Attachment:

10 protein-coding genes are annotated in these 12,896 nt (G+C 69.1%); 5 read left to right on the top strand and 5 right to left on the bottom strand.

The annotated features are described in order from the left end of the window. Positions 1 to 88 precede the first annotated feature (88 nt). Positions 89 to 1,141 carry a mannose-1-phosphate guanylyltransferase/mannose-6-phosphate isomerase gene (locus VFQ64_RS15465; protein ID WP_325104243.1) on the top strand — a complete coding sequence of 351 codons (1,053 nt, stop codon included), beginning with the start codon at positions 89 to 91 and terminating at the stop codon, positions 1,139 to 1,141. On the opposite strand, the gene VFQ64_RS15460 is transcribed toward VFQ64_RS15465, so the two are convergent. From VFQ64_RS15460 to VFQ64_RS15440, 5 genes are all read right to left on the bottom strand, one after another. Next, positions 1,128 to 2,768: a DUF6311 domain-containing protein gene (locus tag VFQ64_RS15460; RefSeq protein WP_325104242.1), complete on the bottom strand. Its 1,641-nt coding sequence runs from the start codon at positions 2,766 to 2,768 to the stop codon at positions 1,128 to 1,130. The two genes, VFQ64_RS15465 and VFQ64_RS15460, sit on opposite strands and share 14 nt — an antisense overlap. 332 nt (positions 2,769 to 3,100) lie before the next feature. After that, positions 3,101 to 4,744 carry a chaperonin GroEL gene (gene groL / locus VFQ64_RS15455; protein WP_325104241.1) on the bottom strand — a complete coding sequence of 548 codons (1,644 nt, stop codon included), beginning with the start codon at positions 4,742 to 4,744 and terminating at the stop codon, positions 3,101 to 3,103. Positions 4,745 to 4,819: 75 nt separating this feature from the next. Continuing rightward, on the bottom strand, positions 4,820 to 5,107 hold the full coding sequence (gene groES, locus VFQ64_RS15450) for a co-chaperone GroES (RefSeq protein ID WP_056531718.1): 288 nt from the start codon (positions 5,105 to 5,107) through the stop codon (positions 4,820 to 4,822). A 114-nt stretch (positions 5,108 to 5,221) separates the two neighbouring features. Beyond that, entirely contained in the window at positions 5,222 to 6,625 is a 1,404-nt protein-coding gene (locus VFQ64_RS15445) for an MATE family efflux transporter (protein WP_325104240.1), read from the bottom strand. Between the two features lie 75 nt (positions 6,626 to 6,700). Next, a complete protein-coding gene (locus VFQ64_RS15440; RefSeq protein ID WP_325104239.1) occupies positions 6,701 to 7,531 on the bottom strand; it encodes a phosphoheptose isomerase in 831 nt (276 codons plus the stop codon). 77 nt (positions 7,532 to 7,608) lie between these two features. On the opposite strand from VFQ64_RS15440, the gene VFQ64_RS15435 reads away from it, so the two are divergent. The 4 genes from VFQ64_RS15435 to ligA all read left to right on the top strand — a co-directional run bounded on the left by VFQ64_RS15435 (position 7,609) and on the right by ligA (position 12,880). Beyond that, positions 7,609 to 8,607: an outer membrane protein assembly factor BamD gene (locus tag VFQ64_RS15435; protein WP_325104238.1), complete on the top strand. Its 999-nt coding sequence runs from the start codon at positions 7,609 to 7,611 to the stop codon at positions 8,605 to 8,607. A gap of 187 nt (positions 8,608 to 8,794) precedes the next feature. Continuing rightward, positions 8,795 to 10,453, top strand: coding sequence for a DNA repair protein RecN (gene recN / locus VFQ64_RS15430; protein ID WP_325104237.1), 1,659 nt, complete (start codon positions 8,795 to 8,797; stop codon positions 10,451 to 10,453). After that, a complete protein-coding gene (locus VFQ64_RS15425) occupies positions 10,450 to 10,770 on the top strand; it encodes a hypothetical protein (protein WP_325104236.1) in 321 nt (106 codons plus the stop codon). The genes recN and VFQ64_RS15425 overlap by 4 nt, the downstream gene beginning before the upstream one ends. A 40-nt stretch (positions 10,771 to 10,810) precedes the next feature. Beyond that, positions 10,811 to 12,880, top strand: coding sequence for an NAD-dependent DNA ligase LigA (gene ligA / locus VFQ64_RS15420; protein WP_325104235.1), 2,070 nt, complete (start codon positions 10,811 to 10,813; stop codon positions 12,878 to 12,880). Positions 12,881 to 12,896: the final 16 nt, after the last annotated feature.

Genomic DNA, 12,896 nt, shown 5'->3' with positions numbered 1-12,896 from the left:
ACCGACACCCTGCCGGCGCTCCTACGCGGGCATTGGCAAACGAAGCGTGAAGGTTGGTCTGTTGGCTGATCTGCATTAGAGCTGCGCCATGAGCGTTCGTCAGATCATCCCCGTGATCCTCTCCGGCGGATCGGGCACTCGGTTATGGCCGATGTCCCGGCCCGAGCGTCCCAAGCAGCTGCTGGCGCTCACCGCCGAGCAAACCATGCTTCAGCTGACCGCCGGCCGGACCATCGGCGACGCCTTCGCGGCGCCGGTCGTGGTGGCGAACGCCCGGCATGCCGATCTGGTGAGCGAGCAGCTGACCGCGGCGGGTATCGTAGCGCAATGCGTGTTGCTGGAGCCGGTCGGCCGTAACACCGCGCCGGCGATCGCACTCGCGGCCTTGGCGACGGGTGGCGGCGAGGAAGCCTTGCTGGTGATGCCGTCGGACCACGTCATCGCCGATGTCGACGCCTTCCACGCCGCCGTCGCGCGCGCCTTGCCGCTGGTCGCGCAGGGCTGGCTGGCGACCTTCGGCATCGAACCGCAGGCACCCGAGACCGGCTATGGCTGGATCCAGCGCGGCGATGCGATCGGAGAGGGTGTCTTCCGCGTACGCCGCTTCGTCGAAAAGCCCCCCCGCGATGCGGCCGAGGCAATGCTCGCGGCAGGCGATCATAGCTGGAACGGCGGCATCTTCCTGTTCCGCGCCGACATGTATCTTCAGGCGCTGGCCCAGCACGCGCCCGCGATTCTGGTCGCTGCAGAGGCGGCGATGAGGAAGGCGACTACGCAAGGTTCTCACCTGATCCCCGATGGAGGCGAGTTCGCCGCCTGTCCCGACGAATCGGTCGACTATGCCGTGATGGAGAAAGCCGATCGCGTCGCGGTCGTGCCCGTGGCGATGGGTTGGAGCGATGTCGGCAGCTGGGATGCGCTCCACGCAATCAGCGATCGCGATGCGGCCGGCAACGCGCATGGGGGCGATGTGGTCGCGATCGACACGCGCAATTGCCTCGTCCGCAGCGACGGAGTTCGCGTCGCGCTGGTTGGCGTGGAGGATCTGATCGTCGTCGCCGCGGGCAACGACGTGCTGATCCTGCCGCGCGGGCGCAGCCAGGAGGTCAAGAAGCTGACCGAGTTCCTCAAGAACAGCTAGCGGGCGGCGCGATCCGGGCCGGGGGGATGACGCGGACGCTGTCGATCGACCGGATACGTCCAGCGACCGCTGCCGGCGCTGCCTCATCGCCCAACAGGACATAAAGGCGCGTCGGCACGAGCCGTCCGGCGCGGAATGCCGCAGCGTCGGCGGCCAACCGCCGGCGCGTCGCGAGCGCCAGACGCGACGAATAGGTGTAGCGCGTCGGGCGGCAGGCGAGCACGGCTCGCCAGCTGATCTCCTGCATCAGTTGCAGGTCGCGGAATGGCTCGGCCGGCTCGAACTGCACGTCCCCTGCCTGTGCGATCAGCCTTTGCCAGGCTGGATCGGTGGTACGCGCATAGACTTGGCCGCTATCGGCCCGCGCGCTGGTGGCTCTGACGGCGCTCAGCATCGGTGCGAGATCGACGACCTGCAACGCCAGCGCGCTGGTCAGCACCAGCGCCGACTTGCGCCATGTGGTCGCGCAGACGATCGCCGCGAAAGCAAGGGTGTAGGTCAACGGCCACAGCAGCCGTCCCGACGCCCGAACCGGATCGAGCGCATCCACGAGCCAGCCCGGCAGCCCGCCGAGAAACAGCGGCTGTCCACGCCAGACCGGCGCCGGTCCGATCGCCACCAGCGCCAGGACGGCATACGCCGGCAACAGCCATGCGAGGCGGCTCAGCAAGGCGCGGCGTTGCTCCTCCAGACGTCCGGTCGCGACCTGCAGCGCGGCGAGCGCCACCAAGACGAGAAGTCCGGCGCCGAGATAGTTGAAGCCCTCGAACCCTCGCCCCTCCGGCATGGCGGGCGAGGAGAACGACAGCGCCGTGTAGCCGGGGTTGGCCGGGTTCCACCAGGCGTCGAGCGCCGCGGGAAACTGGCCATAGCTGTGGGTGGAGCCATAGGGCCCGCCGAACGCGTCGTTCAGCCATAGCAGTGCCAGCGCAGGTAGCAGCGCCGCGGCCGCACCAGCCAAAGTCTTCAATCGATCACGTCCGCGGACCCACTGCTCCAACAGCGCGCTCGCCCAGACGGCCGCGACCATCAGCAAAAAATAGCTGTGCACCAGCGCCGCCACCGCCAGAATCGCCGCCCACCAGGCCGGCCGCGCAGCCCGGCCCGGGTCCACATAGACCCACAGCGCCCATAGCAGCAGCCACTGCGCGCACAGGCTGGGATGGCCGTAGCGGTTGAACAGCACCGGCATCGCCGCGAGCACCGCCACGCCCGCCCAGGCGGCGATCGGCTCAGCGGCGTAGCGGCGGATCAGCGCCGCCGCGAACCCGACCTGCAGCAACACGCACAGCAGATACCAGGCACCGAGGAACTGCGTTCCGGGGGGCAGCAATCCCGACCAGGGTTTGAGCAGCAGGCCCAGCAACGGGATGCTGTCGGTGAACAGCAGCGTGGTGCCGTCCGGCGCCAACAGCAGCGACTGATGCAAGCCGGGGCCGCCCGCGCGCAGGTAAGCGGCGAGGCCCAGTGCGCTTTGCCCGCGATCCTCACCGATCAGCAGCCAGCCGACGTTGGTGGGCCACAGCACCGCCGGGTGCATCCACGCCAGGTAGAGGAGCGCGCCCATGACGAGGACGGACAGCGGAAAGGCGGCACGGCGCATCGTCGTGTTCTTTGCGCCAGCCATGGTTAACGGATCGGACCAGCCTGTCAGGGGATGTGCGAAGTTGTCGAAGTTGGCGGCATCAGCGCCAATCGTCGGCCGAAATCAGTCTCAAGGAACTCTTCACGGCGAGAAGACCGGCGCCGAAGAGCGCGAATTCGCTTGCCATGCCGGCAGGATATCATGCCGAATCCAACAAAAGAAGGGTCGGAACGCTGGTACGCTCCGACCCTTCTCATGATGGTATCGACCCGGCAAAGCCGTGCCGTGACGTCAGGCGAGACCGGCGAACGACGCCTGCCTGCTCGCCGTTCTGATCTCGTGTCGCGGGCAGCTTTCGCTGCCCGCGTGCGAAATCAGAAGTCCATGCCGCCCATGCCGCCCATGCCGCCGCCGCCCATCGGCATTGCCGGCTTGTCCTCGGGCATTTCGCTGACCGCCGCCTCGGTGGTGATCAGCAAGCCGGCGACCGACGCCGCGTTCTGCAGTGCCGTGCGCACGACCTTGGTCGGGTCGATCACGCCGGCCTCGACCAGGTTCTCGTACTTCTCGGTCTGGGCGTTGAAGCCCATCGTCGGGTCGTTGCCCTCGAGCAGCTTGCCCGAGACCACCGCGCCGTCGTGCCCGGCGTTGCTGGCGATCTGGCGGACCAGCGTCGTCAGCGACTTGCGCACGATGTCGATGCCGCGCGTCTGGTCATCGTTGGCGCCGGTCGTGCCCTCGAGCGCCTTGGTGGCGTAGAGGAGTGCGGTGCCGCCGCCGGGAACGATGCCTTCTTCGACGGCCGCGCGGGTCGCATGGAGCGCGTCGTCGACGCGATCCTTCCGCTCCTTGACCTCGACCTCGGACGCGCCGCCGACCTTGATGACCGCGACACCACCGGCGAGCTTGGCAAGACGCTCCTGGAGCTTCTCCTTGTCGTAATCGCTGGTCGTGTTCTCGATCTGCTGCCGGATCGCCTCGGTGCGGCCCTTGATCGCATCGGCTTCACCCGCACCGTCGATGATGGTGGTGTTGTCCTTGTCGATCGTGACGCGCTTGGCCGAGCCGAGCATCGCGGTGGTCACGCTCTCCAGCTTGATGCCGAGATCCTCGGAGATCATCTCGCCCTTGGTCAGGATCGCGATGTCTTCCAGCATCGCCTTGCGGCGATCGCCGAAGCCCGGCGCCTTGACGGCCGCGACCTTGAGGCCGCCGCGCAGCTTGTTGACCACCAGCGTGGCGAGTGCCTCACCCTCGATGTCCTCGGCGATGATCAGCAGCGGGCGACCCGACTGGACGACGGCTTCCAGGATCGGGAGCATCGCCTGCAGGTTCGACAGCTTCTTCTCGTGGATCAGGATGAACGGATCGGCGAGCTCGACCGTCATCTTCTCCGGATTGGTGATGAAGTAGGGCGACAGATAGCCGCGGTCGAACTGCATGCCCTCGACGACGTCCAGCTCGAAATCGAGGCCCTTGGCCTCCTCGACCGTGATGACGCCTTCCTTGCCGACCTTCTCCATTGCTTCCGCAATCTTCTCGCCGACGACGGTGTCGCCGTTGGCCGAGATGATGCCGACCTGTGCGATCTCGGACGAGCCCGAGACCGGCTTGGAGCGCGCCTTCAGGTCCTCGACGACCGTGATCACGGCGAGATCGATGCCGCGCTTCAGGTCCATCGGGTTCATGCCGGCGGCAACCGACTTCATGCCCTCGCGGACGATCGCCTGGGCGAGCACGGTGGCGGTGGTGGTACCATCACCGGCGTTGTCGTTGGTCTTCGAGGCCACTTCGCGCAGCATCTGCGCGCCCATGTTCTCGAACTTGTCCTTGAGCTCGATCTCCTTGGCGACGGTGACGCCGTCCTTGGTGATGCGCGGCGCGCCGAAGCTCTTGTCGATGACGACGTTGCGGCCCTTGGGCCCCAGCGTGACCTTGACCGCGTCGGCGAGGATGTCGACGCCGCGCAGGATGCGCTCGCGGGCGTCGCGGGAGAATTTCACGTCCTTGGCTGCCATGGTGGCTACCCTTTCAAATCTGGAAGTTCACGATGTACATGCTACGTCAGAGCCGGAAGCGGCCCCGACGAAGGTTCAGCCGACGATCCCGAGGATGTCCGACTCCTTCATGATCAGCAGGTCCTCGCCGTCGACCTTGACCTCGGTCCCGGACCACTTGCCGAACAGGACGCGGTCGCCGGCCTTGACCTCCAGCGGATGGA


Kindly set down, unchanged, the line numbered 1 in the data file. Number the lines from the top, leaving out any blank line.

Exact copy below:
10 protein-coding genes are annotated in these 12,896 nt (G+C 69.1%); 5 read left to right on the top strand and 5 right to left on the bottom strand.